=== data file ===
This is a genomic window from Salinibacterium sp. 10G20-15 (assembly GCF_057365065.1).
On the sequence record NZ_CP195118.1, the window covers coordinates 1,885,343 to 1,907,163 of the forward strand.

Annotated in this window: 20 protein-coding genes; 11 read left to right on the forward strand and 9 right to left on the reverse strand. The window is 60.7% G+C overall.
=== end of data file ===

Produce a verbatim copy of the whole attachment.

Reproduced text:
This is a genomic window from Salinibacterium sp. 10G20-15 (assembly GCF_057365065.1).
On the sequence record NZ_CP195118.1, the window covers coordinates 1,885,343 to 1,907,163 of the forward strand.

Annotated in this window: 20 protein-coding genes; 11 read left to right on the forward strand and 9 right to left on the reverse strand. The window is 60.7% G+C overall.